We have reached the halfway mark of our marathon growing season! Doesn't it feel great? All the most
colorful and delicious items are coming in strong and the shares are busting at the seams with flavor, flare, and fiber! Fresh Stops are busting at the seams with fun as watermelons get tossed and pick-a-pepper merry-go-round confusion sets in. Never fear! Our trusty goofballs will figure it out, helping you fill your bags with all the week's provisions.
As parents gear up to send their children back to school, it's a good time to hang onto one last sweet taste of Summer with watermelon from your share. Crack one open this weekend and host a cook out in the backyard to protest the very thought of summer waning. We're only halfway through, how dare Fall creep up!
Alas, Fall does seem to be creeping because the very first of winter squash has also made it's way into the shares. This week sees both acorn and spaghetti squash. Winter squash is hearty, so you can store it in a cool, dry place for months yet if you'd prefer grilling your sweet corn to committing to the taste of Autumn.
Autumnal soups and baked acorn squash seasoned with cumin and cinnamon will be waiting for you when you're ready.
Mrs. Yoder has another recipe idea this week if those with family shares feel stumped regarding spaghetti squash:
"How to cook spaghetti squash
Cut squash in half lengthwise. Turn cut side down in p
an. Add a little water, cover & put in oven, bake until tender at 350°
for 1-1/2 to 2 hours (or until tender). Scoop out seeds, then scoop out spaghetti, put salt and any seasoning of your favorite and cheese over spaghetti - bread crumbs may be added too."
Summer squash is still hanging in there, as we'll be seeing yellow crookneck squash in addition to the fall favorites. Sliced with onions, sprinkled with salt and pepper and olive oil, then wrapped in a foil envelope, the yellow squash will roast nicely on the grill at your end-of summer blow-out. Throwing a bit of tomato and fresh herbs in there to really knock the socks off your guests. With little clean up, you can crack a beer and relax in the sun.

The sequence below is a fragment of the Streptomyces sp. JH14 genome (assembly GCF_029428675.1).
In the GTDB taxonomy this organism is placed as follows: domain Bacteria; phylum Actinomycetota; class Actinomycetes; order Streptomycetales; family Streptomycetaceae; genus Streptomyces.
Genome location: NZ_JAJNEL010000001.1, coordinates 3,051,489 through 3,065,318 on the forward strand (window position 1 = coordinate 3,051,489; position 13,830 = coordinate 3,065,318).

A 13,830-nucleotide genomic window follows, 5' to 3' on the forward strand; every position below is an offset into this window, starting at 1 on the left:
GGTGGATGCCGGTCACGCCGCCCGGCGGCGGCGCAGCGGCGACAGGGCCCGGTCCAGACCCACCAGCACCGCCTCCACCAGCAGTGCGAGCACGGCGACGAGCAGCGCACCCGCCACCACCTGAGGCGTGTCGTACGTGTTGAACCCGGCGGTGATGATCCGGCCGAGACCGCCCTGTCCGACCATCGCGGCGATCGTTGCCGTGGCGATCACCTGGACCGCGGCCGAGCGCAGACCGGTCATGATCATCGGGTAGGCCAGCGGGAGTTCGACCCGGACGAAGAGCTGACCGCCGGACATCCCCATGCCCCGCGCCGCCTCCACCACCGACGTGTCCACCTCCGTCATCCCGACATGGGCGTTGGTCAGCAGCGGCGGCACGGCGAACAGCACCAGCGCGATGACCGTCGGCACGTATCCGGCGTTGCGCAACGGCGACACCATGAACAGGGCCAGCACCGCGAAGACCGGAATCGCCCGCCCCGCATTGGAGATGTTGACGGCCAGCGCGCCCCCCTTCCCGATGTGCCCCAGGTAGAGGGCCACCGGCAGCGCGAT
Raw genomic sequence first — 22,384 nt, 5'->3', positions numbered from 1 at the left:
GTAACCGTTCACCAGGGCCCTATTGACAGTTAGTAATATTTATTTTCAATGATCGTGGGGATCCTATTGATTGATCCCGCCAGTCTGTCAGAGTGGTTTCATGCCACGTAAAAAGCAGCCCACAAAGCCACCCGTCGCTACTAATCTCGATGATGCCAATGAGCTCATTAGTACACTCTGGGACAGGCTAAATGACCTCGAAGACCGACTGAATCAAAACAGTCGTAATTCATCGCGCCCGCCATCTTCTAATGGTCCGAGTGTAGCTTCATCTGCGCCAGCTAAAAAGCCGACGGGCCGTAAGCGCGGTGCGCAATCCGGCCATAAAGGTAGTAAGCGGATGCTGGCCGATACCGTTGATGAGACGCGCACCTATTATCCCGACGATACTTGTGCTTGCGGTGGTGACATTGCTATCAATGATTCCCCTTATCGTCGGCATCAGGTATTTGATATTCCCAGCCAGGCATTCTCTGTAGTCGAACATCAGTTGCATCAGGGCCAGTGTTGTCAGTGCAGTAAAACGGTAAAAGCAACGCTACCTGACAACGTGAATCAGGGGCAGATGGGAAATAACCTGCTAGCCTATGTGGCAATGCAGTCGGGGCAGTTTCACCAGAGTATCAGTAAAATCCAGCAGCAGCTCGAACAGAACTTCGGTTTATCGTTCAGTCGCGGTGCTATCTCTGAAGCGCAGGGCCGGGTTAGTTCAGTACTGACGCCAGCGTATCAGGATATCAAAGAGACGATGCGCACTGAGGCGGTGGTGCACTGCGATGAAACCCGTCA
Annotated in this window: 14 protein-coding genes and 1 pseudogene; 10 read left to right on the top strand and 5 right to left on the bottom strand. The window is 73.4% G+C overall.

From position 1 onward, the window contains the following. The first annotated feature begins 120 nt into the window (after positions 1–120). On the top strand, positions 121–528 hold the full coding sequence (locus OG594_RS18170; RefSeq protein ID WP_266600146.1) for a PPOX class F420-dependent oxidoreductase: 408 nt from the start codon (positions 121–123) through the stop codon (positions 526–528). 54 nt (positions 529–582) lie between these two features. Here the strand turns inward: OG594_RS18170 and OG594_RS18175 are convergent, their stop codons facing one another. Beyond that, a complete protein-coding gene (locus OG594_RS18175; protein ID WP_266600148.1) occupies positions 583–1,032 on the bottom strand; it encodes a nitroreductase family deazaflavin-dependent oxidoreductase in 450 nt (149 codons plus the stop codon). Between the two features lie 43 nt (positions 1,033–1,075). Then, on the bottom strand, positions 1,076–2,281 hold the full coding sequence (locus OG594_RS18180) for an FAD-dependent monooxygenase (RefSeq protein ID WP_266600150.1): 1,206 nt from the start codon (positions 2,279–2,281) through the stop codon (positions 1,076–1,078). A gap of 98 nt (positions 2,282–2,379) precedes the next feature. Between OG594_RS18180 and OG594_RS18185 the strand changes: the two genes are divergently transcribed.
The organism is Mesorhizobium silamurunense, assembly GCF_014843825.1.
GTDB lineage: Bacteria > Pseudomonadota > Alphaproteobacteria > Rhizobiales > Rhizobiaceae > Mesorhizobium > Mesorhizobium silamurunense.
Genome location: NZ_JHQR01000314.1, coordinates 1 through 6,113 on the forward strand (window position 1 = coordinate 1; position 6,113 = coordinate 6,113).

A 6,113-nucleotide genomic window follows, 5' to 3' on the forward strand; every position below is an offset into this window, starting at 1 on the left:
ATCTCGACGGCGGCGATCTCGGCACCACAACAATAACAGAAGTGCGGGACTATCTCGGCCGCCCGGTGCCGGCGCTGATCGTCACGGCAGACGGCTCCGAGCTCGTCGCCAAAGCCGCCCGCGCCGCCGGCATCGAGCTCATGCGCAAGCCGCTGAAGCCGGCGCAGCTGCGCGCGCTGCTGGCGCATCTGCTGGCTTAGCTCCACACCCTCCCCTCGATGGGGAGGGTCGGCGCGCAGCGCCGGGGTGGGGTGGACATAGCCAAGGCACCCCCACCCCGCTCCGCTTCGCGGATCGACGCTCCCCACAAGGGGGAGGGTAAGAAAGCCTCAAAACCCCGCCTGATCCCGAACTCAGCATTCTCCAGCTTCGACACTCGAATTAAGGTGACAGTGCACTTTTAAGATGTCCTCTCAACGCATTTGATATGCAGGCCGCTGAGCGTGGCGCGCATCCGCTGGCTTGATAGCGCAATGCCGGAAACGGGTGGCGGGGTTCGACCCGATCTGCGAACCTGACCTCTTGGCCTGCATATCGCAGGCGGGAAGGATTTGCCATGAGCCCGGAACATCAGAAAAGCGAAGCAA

Peppers are back again - and will likely continue to be around for awhile. I love chili rellenos, but can't make a whole pan of them with a single poblano - or can I? Turns out, if I use all my peppers (minus the jalapeñ
o, maybe) in combination and roast them all, I can layer these in a glass pan with eggs and cheese to make a chili relleno casserole.
There's a couple of different methods of roasting peppers. One way is on a rack on a grill - you want to put them on whole, turning them occasionally as they char, until they collapse, which takes about 15 to 20 minutes. The alternate way is to put them in a foil lined pan in the oven on broil, turning them about halfway until they collapse and char. You then wrap the pep
pers in foil until they cool, then peel and seed them under cool water. I like to keep a box of medical gloves in the house for handling hot peppers.
Slice then layer these in a small glass pan with cheese. Then pour a mixture of eggs and milk (5 eggs and 2 cups whole milk to 8 whole peppers), salt and pepper, and sprinkle of paprika on top. Place the glass pan in a rimmed pan with water, then bake at 325°
for 35 to 45 minutes, or until firm.
Even if you don't make a casserole, roasting the peppers will bring out the flavor for all your dishes!
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